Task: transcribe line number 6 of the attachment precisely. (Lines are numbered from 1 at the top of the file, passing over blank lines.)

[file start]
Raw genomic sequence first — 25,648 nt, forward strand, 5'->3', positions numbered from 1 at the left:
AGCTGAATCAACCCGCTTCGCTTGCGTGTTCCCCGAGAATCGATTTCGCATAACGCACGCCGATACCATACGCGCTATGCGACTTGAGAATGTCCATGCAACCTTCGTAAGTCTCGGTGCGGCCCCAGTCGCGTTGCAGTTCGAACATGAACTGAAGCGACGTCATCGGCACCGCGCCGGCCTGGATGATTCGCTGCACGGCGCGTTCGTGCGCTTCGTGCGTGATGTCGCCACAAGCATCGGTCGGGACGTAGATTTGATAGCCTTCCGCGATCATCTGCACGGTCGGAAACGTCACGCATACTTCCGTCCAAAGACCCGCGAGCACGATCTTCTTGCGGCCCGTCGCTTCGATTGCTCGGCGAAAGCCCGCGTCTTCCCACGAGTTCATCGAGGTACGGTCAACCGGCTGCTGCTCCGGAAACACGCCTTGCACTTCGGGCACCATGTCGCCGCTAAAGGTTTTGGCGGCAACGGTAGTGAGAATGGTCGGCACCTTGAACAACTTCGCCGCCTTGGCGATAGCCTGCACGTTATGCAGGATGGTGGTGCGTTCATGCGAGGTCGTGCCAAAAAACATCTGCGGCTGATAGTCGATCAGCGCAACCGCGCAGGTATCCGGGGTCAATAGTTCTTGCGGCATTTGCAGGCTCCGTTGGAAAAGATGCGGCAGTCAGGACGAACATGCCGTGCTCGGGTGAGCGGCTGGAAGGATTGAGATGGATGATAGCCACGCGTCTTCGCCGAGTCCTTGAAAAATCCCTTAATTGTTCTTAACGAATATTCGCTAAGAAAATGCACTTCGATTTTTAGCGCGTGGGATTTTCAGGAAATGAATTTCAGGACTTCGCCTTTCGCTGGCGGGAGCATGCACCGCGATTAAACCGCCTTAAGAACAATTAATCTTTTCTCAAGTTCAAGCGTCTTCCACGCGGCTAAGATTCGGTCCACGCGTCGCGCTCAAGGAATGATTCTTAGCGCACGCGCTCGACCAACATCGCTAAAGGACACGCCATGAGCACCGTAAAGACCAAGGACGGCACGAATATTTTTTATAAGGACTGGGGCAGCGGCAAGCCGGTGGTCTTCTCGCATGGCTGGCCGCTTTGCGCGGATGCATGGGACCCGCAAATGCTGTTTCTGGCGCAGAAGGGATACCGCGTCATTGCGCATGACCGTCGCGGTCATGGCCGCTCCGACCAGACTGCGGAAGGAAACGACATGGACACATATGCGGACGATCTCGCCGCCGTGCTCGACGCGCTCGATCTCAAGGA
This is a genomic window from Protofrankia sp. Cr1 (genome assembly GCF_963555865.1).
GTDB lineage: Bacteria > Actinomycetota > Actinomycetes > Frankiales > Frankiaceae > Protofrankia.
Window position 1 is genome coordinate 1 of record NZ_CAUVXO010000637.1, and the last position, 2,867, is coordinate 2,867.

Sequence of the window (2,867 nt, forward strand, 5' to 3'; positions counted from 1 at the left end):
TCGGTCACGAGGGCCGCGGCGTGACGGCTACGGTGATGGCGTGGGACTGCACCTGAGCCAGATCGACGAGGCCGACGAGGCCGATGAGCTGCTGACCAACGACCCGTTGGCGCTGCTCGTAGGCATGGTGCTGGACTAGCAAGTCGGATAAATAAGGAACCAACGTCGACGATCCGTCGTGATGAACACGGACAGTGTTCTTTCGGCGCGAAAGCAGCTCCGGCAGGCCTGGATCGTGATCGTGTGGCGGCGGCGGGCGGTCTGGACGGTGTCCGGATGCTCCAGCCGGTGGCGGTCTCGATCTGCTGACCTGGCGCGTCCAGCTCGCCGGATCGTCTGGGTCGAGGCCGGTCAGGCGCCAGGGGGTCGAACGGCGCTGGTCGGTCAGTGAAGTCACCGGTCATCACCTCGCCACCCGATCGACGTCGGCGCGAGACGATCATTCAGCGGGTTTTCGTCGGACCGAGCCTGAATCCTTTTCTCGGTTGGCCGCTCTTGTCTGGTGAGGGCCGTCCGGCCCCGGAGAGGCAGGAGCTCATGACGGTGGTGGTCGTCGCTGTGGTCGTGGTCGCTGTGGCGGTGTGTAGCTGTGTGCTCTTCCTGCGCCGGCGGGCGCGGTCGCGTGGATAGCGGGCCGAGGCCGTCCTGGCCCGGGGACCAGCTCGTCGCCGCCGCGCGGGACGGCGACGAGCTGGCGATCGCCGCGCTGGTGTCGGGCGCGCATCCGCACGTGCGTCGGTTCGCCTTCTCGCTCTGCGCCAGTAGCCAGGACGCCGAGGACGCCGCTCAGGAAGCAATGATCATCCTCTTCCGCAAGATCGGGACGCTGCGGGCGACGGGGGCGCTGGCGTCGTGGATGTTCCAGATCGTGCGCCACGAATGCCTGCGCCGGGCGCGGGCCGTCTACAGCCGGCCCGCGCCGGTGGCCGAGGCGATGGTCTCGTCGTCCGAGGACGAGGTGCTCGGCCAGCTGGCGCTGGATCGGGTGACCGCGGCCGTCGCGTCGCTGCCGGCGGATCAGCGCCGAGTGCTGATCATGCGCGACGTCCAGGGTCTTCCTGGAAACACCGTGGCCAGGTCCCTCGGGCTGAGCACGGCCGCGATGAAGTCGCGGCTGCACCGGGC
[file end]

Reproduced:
Sequence of the window (2,867 nt, forward strand, 5' to 3'; positions counted from 1 at the left end):